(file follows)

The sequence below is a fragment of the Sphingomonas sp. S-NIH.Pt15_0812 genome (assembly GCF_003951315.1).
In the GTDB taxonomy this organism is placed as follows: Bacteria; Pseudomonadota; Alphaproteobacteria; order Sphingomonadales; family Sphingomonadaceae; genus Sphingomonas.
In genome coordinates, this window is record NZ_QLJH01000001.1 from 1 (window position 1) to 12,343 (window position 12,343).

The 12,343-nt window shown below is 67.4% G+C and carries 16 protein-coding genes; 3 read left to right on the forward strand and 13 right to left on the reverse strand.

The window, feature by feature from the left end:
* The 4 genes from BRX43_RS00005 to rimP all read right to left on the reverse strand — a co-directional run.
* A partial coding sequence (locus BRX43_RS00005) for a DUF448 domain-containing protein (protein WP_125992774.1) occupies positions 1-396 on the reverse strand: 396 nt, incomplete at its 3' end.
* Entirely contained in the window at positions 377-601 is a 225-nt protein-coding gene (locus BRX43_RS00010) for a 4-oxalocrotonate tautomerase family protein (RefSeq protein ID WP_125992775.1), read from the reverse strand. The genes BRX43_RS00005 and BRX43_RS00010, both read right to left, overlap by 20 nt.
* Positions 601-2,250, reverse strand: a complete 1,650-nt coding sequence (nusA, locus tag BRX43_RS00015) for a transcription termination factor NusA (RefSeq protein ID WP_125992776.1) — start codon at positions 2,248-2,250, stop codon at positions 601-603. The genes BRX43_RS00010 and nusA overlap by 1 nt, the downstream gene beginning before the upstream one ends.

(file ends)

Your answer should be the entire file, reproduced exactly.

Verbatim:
The sequence below is a fragment of the Sphingomonas sp. S-NIH.Pt15_0812 genome (assembly GCF_003951315.1).
In the GTDB taxonomy this organism is placed as follows: Bacteria; Pseudomonadota; Alphaproteobacteria; order Sphingomonadales; family Sphingomonadaceae; genus Sphingomonas.
In genome coordinates, this window is record NZ_QLJH01000001.1 from 1 (window position 1) to 12,343 (window position 12,343).

The 12,343-nt window shown below is 67.4% G+C and carries 16 protein-coding genes; 3 read left to right on the forward strand and 13 right to left on the reverse strand.

The window, feature by feature from the left end:
* The 4 genes from BRX43_RS00005 to rimP all read right to left on the reverse strand — a co-directional run.
* A partial coding sequence (locus BRX43_RS00005) for a DUF448 domain-containing protein (protein WP_125992774.1) occupies positions 1-396 on the reverse strand: 396 nt, incomplete at its 3' end.
* Entirely contained in the window at positions 377-601 is a 225-nt protein-coding gene (locus BRX43_RS00010) for a 4-oxalocrotonate tautomerase family protein (RefSeq protein ID WP_125992775.1), read from the reverse strand. The genes BRX43_RS00005 and BRX43_RS00010, both read right to left, overlap by 20 nt.
* Positions 601-2,250, reverse strand: a complete 1,650-nt coding sequence (nusA, locus tag BRX43_RS00015) for a transcription termination factor NusA (RefSeq protein ID WP_125992776.1) — start codon at positions 2,248-2,250, stop codon at positions 601-603. The genes BRX43_RS00010 and nusA overlap by 1 nt, the downstream gene beginning before the upstream one ends.